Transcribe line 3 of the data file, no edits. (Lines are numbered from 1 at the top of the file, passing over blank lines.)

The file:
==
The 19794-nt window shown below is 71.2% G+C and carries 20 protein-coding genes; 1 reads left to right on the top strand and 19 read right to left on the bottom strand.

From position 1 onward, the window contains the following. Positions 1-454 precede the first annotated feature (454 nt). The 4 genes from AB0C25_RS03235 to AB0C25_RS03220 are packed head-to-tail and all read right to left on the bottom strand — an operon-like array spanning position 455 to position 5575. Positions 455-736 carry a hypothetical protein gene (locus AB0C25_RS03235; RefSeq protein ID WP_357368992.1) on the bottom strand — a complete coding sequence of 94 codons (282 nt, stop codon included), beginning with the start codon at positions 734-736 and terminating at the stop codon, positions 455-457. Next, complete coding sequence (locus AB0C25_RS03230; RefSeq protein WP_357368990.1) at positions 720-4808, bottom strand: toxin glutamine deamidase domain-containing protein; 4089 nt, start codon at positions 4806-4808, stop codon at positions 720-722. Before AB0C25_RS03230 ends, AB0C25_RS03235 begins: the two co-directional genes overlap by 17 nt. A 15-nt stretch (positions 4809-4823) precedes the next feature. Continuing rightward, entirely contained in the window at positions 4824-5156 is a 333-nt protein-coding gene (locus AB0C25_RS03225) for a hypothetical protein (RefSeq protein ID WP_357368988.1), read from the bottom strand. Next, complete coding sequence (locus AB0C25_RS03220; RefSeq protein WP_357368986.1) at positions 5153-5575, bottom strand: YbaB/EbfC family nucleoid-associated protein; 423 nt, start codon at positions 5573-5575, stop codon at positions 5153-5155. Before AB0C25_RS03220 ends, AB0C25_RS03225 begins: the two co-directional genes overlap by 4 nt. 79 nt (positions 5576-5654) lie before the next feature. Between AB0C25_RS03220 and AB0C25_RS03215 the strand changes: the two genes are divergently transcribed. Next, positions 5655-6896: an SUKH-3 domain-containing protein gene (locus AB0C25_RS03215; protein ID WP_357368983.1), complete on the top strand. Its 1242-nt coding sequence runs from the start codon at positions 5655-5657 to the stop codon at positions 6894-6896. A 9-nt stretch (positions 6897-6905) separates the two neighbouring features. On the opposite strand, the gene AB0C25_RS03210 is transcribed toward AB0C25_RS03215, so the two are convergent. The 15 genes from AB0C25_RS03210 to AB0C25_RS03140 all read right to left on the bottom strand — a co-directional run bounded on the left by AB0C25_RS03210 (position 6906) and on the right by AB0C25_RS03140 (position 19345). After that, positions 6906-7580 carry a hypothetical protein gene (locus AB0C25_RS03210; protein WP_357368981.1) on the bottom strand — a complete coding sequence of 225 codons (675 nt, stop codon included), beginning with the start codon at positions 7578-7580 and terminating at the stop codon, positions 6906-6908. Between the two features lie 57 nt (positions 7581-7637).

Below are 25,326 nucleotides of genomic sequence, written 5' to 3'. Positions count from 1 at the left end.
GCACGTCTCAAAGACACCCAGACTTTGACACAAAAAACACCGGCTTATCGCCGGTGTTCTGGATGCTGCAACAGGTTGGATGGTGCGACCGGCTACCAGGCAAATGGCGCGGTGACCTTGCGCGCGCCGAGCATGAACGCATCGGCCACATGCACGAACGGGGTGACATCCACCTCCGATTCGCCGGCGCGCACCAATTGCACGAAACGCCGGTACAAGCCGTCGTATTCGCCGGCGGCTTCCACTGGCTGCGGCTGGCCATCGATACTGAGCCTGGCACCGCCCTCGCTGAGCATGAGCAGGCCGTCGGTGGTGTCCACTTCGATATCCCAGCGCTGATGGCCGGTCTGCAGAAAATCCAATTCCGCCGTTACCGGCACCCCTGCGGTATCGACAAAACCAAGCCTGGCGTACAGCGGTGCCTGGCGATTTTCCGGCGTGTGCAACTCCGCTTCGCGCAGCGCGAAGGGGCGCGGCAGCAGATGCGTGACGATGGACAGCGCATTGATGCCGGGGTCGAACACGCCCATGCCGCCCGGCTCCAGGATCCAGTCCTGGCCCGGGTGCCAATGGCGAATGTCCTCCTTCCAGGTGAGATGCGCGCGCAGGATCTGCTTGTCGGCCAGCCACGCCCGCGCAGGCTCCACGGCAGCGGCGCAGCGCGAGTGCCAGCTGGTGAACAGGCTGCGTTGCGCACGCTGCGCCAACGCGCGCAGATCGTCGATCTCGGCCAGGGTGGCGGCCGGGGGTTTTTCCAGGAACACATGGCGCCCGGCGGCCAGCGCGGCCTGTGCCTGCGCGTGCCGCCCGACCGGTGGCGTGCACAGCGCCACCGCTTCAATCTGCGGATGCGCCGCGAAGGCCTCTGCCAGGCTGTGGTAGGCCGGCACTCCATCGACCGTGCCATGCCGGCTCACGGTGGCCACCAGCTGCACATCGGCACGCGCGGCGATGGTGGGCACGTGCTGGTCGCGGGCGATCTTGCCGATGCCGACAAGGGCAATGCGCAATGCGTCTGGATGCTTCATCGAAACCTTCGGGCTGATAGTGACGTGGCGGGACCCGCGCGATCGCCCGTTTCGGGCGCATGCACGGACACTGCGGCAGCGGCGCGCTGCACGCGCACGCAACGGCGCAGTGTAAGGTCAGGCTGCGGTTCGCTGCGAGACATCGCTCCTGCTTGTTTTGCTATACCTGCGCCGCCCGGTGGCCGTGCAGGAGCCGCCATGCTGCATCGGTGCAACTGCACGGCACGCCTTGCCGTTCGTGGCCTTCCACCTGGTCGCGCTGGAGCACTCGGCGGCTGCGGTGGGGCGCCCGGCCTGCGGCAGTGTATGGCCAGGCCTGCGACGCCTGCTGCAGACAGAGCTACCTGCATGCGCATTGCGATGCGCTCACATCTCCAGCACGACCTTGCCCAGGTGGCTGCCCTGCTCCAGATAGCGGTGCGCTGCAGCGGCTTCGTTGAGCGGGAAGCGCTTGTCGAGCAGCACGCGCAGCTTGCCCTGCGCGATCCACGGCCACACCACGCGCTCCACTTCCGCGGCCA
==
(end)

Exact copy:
Below are 25,326 nucleotides of genomic sequence, written 5' to 3'. Positions count from 1 at the left end.